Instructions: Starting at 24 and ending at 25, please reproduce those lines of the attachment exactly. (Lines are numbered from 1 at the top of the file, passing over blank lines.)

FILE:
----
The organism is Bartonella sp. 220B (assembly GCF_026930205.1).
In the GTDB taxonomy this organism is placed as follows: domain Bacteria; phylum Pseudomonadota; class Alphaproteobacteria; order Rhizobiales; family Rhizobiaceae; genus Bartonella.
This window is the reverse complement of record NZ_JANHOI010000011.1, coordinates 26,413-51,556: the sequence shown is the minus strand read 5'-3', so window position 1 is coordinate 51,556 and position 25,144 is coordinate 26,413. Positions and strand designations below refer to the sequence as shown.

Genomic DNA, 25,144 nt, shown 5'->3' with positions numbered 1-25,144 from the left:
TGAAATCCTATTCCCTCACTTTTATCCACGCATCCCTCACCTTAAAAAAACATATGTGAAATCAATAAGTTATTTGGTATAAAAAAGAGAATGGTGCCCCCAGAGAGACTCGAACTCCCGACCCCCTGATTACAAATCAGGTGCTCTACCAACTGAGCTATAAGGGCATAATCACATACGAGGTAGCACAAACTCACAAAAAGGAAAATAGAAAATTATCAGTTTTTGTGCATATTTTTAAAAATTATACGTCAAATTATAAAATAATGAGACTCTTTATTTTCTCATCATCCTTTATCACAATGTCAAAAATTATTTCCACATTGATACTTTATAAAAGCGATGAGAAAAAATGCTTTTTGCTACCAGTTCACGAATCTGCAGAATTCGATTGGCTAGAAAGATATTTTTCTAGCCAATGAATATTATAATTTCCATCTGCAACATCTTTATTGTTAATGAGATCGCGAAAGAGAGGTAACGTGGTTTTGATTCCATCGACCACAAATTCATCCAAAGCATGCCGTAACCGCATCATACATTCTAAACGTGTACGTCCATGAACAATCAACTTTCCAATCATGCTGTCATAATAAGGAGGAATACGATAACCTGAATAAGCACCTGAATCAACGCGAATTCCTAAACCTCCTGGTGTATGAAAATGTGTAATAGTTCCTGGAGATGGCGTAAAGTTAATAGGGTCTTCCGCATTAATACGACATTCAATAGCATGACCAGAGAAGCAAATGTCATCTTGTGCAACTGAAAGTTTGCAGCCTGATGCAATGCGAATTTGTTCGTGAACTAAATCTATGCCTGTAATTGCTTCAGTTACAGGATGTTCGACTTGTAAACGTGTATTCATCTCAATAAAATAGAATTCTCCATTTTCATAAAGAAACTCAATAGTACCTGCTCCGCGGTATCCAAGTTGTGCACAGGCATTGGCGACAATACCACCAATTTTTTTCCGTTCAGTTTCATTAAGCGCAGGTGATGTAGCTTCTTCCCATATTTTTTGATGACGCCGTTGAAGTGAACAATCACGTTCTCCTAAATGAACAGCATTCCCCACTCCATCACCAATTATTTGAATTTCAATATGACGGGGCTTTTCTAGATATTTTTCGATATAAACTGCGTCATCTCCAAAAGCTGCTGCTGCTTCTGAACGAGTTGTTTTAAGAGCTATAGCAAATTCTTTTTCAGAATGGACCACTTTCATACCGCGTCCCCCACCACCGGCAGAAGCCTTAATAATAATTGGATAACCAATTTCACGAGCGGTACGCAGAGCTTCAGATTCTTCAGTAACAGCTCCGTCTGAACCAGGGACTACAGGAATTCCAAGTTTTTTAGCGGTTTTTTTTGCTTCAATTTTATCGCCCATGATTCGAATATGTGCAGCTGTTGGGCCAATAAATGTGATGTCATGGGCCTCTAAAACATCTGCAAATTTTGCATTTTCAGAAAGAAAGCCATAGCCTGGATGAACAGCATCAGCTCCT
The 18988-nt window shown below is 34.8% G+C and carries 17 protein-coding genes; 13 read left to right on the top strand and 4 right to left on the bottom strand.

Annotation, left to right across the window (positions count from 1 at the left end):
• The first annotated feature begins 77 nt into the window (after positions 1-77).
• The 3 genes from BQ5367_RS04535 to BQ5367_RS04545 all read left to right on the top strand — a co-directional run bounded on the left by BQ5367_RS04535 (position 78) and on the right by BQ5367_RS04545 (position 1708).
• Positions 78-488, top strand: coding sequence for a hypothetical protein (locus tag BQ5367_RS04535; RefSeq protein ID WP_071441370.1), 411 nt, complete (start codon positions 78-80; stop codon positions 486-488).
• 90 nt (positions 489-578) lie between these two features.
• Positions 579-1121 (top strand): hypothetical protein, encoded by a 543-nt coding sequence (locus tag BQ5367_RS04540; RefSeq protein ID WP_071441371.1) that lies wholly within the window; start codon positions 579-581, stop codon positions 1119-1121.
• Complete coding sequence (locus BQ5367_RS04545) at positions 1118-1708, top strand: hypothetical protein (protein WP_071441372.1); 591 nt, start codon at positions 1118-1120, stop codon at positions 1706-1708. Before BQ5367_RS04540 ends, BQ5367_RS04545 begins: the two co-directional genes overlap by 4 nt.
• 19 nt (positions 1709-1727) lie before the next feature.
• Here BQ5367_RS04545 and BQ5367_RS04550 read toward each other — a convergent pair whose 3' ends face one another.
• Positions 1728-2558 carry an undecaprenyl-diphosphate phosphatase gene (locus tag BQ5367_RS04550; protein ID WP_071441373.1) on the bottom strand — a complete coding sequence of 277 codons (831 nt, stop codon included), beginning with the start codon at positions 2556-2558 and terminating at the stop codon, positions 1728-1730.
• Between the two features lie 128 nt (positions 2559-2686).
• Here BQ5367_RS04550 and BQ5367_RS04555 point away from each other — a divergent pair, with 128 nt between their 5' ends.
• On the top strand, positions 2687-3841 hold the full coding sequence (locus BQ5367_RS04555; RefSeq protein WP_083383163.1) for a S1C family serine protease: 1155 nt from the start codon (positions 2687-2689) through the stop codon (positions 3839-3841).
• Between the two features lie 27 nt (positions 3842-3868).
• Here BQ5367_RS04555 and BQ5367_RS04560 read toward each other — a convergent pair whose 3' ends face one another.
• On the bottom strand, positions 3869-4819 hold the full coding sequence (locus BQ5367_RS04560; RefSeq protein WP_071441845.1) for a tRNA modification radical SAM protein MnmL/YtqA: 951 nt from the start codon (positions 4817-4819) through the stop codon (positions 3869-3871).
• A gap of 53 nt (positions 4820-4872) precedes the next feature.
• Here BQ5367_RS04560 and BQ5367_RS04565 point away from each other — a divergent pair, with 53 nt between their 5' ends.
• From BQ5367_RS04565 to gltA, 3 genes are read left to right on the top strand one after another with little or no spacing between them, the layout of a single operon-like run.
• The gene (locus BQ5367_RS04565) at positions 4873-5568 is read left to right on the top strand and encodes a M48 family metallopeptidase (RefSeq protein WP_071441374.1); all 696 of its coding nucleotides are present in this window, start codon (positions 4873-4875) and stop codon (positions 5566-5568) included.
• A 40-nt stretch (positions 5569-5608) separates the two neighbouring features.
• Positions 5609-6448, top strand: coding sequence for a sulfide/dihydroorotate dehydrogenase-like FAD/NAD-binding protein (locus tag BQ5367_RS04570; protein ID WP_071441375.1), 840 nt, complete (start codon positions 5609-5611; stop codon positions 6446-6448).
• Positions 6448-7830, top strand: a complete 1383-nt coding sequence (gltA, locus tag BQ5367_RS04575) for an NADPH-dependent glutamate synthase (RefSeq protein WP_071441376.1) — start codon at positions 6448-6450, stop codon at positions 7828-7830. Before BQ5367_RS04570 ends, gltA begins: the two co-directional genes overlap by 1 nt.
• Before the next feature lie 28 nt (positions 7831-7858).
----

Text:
• Here BQ5367_RS04560 and BQ5367_RS04565 point away from each other — a divergent pair, with 53 nt between their 5' ends.
• From BQ5367_RS04565 to gltA, 3 genes are read left to right on the top strand one after another with little or no spacing between them, the layout of a single operon-like run.